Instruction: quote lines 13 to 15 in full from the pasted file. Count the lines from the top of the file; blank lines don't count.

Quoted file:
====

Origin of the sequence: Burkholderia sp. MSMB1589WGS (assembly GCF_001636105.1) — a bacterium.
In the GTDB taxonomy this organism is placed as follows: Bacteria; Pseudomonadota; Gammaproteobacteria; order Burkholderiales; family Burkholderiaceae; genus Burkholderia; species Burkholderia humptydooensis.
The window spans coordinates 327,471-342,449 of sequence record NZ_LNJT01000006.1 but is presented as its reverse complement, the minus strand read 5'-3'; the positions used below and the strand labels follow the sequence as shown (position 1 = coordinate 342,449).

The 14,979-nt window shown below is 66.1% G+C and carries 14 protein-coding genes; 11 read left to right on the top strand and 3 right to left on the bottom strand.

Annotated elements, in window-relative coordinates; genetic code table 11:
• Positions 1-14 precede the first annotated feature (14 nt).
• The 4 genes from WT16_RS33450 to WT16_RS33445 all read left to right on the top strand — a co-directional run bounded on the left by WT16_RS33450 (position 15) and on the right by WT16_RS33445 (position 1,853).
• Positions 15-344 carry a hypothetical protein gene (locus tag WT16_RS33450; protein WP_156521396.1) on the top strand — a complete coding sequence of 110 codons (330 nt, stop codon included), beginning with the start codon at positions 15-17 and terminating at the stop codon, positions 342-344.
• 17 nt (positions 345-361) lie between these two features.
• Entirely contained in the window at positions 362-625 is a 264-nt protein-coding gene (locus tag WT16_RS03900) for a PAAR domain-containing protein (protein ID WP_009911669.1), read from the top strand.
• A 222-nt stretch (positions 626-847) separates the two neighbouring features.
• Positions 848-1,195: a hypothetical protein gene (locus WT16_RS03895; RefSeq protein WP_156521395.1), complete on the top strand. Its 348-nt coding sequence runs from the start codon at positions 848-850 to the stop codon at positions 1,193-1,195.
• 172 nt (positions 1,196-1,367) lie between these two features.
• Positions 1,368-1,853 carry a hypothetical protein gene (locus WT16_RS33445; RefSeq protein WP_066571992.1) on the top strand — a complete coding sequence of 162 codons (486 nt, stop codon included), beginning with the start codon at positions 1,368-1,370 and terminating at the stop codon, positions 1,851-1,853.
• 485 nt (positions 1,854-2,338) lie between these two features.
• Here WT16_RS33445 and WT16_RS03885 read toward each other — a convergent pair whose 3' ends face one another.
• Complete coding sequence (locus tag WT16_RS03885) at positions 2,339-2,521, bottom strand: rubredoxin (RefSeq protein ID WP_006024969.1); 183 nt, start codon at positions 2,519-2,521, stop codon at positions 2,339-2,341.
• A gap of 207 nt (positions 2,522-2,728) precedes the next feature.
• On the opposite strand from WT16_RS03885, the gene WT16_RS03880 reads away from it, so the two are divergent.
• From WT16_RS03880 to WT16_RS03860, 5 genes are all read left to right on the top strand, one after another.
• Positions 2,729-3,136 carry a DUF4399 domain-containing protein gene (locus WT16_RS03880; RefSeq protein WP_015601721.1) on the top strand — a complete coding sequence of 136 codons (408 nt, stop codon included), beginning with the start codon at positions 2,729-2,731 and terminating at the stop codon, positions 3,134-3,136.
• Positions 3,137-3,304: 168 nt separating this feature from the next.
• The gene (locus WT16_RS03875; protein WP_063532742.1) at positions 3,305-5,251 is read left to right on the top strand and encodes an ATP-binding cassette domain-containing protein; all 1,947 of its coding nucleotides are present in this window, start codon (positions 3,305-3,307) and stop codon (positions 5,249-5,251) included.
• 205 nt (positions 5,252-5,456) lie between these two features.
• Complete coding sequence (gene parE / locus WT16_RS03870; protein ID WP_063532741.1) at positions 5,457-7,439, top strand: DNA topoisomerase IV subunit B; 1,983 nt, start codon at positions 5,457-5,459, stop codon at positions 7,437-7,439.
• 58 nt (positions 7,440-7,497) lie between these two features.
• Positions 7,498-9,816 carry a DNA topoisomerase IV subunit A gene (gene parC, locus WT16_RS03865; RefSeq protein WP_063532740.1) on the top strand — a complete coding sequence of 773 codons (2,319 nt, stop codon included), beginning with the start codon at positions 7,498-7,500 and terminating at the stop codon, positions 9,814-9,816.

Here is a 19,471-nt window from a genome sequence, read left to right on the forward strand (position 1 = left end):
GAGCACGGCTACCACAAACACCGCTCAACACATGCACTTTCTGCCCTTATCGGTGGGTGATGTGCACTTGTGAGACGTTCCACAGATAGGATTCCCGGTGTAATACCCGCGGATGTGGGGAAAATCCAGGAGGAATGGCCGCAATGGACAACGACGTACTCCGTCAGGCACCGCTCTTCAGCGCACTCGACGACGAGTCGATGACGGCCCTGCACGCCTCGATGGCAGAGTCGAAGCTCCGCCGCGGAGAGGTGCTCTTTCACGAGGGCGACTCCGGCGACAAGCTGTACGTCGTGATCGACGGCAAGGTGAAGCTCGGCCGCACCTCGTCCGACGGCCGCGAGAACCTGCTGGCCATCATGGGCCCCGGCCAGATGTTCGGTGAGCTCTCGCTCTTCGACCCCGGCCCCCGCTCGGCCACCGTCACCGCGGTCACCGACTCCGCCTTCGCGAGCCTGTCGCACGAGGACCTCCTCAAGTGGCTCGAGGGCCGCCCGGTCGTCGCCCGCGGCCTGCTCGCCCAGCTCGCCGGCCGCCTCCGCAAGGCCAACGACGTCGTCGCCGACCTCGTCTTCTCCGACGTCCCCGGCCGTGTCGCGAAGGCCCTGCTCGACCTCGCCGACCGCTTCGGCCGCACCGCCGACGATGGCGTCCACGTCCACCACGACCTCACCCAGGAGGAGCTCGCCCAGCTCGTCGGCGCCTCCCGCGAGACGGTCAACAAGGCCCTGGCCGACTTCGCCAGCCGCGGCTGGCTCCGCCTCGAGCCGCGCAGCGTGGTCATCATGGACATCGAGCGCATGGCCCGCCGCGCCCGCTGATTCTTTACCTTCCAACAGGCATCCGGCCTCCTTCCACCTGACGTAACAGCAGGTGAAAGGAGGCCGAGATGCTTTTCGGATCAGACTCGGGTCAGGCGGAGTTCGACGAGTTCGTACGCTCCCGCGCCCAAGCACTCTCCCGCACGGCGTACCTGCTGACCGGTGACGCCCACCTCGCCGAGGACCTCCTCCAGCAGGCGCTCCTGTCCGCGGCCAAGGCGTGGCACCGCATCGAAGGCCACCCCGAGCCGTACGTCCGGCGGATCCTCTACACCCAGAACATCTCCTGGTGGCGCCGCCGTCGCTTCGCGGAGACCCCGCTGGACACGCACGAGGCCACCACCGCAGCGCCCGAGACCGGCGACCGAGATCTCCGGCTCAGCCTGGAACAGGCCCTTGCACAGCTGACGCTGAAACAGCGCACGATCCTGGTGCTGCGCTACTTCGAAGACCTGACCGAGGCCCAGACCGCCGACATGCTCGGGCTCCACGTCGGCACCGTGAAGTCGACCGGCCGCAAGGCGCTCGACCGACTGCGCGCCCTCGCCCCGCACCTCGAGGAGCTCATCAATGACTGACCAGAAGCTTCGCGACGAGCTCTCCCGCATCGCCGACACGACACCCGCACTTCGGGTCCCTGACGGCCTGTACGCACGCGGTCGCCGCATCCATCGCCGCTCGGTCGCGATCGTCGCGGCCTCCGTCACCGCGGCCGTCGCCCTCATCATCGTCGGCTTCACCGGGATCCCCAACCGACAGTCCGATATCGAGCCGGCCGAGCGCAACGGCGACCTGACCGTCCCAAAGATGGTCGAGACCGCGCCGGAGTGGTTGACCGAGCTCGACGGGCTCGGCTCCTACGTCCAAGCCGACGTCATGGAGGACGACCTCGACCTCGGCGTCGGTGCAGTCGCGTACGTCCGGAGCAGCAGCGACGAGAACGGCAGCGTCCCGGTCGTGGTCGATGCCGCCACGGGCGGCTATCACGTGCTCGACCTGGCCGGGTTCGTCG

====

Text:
• 172 nt (positions 1,196-1,367) lie between these two features.
• Positions 1,368-1,853 carry a hypothetical protein gene (locus WT16_RS33445; RefSeq protein WP_066571992.1) on the top strand — a complete coding sequence of 162 codons (486 nt, stop codon included), beginning with the start codon at positions 1,368-1,370 and terminating at the stop codon, positions 1,851-1,853.
• 485 nt (positions 1,854-2,338) lie between these two features.